Halley was also the first to discover that stars are not fixed but are actually moving through space. He realised this in 1718 whilst comparing the positions of stars from contemporary catalogues with those recorded in Ptolemy's Almagest – a second century astronomical work that includes a catalogue of stellar positions commonly attributed to the Greek astronomer Hipparchus almost 2000 years earlier. Halley noticed that the position of some bright stars in the sky had changed substantially, and explained these displacements in terms of what is known as proper motion – the projection of a star's velocity in the plane of the sky.
Even more precise telescopes were being developed in the early nineteenth century, but in spite of the great technical progress, astronomers had not yet succeeded in measuring the parallax of stars. An interesting by-product of this search was the discovery of the aberration of light, credited to English astronomer James Bradley in 1725. This phenomenon, caused by the motion of Earth through space, results in an apparent motion of astronomical sources on the sky, which appear slightly displaced towards the direction of Earth's motion.
As the search for stellar parallaxes continued, the German astronomer Wilhelm Struve, who worked at Dorpat in Russia (now Tartu, Estonia), developed a criterion to make it simpler. He suggested focusing on stars that, on the basis of indirect clues such as their apparent brightness or proper motion, were likely to be located at relatively small distances. He contended that, if these stars were nearby, they must display a larger parallax that would be easier to detect.
Struve would go on to successfully measure the parallax of a star, but he is not regarded as the first to publish it. That honour went to his countryman, Friedrich Bessel. An astronomer and mathematician, Bessel was the first to publish a reliable measurement of parallax, in 1838. He detected an annual shift in the position of the star 61 Cygni amounting to 0.314 arc seconds, placing the star at a distance of about 10 light-years. Nowadays, 61 Cygni is known to be a binary star system, with parallax values of 0.287 and 0.286 arc seconds for the two stars.
Bessel used a special type of telescope, the heliometer, manufactured by the German physicist and lens maker Joseph Fraunhofer.
Originally developed to observe the Sun and measure its angular diameter, the heliometer consists of a lens cut in half: the two halves can slide with respect to one another, producing two images of the same source whose separation can be adjusted by turning a thumbscrew. This enabled Bessel to quantify minute differences in the relative positions of stars, eventually leading to his measurement of 61 Cygni's parallax.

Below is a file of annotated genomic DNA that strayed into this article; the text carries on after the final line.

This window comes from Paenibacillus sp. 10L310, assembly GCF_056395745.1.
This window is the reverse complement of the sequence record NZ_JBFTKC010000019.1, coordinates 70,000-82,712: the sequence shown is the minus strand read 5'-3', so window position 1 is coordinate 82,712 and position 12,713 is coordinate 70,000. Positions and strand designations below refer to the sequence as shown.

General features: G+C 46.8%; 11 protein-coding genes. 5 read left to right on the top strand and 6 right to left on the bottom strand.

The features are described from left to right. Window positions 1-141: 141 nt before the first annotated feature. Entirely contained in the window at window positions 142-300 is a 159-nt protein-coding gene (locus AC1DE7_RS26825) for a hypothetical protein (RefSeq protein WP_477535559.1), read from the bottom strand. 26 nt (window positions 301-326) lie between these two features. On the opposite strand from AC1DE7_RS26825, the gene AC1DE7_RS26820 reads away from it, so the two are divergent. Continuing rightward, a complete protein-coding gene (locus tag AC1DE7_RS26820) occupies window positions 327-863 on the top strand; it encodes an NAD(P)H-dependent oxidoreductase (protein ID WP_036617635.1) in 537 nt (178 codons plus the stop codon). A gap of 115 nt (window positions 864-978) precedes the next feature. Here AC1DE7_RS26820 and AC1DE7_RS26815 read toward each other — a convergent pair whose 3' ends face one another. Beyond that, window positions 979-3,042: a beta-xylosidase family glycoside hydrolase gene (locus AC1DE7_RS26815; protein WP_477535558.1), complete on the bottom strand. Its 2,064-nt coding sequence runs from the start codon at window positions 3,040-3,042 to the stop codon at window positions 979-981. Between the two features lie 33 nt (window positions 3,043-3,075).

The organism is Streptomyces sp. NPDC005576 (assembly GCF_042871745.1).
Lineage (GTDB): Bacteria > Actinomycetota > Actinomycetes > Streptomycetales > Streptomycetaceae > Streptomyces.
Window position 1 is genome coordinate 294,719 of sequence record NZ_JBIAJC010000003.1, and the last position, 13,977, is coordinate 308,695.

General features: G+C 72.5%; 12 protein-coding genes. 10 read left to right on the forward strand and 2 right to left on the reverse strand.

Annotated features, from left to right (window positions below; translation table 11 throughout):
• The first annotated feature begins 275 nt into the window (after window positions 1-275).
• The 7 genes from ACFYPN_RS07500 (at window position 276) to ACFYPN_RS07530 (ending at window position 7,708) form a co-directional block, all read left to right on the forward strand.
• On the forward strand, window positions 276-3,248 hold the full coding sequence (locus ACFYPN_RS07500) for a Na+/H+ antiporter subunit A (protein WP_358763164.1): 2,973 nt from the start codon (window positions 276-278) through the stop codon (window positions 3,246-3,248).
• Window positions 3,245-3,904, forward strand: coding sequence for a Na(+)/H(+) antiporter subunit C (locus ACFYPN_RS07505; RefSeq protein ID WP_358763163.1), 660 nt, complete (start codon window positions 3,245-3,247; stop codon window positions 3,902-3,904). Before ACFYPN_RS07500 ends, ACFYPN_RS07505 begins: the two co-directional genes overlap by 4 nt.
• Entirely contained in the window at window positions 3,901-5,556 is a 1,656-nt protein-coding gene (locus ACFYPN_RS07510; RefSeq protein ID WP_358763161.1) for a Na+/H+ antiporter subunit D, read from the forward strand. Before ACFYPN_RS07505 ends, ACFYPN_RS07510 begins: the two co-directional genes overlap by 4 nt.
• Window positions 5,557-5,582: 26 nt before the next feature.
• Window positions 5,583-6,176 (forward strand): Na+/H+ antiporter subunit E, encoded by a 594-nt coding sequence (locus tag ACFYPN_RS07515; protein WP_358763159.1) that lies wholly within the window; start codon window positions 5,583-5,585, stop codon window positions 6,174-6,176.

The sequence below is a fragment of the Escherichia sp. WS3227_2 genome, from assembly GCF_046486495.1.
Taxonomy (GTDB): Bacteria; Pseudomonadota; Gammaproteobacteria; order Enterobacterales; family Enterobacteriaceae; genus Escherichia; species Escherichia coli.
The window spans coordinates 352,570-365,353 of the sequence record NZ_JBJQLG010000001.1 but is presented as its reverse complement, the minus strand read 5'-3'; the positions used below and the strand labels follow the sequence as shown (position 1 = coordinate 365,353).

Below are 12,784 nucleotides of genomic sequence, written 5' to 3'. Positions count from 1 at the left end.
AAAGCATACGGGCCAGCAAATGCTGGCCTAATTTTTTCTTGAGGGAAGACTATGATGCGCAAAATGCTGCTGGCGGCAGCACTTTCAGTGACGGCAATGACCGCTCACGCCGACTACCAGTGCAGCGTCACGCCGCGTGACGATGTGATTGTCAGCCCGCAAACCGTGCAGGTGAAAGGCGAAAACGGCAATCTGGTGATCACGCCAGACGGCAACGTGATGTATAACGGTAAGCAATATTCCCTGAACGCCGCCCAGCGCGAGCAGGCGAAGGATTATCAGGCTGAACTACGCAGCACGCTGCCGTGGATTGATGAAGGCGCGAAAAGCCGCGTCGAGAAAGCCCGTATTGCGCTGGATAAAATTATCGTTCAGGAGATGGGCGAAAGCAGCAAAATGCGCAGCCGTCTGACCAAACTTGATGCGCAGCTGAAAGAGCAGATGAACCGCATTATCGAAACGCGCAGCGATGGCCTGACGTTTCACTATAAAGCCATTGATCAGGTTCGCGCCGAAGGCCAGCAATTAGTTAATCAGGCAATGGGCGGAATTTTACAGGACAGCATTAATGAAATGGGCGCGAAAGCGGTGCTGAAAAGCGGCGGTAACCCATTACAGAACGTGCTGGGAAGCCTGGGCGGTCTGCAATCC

Struve had only been narrowly beaten. While his early data on the parallax of the star Vega published in 1837 were not considered highly reliable, he continued his observations and in 1840 published a new measurement of 0.261 arc seconds. His value was twice that of the modern value of 0.130 arc seconds (corresponding to a distance of about 26 light-years) measured by ESA's Hipparcos mission. Struve also used a refracting telescope manufactured by Fraunhofer, and employed two parallel and fine wires to track nearby stars in the same field.
But there is another astronomer who could lay claim to the title of first to measure parallax. English astronomer Thomas Henderson, who surveyed the southern sky at the Cape of Good Hope in South Africa, conducted his measurements in the early 1830s, but only published the results in 1839. He reported a parallax of one arc second for the star Alpha Centauri. Now known to be a binary system, the best current estimates of the parallaxes of the two stars are 0.755 and 0.797 arc seconds. At a distance just over four light-years, the binary system of Alpha Centauri, along with the companion Proxima Centauri, are the nearest stars to the Sun.
The measurements were a triumph. Knowledge of astronomical distances allowed astronomers to calibrate their observations and to estimate physical parameters of stars, such as their luminosity and size, for the first time. The true immensity of the cosmos was finally becoming apparent and the next great development in the measurement of stellar positions was on the way.
The invention of photography revolutionised the practice of astronomy. The first photographs of the Moon and Sun appeared in the 1840s and the first photographic image of a star – Vega – was obtained by American astronomers William Cranch Bond and John Adams Whipple in 1850.
Now astronomers could directly capture a map of the sky on a photographic plate rather than looking through a telescope and transcribing their observations. This produced stellar catalogues that were much larger and more precise than had ever been possible.
In 1901, Dutch astronomer Jacobus Kapteyn used photographic observations to assemble a catalogue with the position and distances (obtained from parallax) of 58 stars; the catalogue grew rapidly to comprise 365 stars by 1910. At this time, other astronomers were performing even larger photographic surveys, among them the famous Carte du Ciel, reporting the positions of millions of stars, although with less precision.
Many more stellar surveys based on photographic observations, often taken with wide angle dedicated Schmidt telescopes based in both hemispheres, were assembled throughout the twentieth century, providing an ever more precise map of the entire sky. These remarkable data sets are the outcome of astrometry's long history, which had begun thousands of years earlier and made a phenomenal surge in the nineteenth century. As the twentieth century dawned, the measurement of stellar distances laid the foundations for even greater discoveries to come, ranging from the structure and nature of our Galaxy, the Milky Way, to the origin and evolution of the entire Universe.